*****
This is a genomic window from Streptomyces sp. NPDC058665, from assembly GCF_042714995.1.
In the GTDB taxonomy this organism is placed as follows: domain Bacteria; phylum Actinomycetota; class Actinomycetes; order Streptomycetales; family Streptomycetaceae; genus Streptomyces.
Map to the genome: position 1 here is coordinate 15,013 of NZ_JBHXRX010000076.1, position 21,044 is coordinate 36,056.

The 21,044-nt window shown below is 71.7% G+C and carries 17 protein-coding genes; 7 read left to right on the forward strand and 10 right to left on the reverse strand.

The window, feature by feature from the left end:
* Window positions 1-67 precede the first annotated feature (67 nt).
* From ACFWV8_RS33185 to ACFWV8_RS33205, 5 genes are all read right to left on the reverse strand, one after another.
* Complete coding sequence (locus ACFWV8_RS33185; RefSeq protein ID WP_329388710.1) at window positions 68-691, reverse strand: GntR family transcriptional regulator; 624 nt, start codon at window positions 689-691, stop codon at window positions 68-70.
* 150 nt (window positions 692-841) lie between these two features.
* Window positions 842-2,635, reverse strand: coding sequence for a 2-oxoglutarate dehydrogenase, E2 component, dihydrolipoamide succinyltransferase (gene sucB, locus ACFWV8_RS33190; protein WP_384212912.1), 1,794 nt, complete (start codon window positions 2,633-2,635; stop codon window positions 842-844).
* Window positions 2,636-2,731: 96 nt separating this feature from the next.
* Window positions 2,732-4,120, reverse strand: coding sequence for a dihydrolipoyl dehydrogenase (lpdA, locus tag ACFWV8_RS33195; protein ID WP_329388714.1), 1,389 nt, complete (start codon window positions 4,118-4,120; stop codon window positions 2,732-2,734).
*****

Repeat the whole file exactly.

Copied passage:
This is a genomic window from Streptomyces sp. NPDC058665, from assembly GCF_042714995.1.
In the GTDB taxonomy this organism is placed as follows: domain Bacteria; phylum Actinomycetota; class Actinomycetes; order Streptomycetales; family Streptomycetaceae; genus Streptomyces.
Map to the genome: position 1 here is coordinate 15,013 of NZ_JBHXRX010000076.1, position 21,044 is coordinate 36,056.

The 21,044-nt window shown below is 71.7% G+C and carries 17 protein-coding genes; 7 read left to right on the forward strand and 10 right to left on the reverse strand.

The window, feature by feature from the left end:
* Window positions 1-67 precede the first annotated feature (67 nt).
* From ACFWV8_RS33185 to ACFWV8_RS33205, 5 genes are all read right to left on the reverse strand, one after another.
* Complete coding sequence (locus ACFWV8_RS33185; RefSeq protein ID WP_329388710.1) at window positions 68-691, reverse strand: GntR family transcriptional regulator; 624 nt, start codon at window positions 689-691, stop codon at window positions 68-70.
* 150 nt (window positions 692-841) lie between these two features.
* Window positions 842-2,635, reverse strand: coding sequence for a 2-oxoglutarate dehydrogenase, E2 component, dihydrolipoamide succinyltransferase (gene sucB, locus ACFWV8_RS33190; protein WP_384212912.1), 1,794 nt, complete (start codon window positions 2,633-2,635; stop codon window positions 842-844).
* Window positions 2,636-2,731: 96 nt separating this feature from the next.
* Window positions 2,732-4,120, reverse strand: coding sequence for a dihydrolipoyl dehydrogenase (lpdA, locus tag ACFWV8_RS33195; protein ID WP_329388714.1), 1,389 nt, complete (start codon window positions 4,118-4,120; stop codon window positions 2,732-2,734).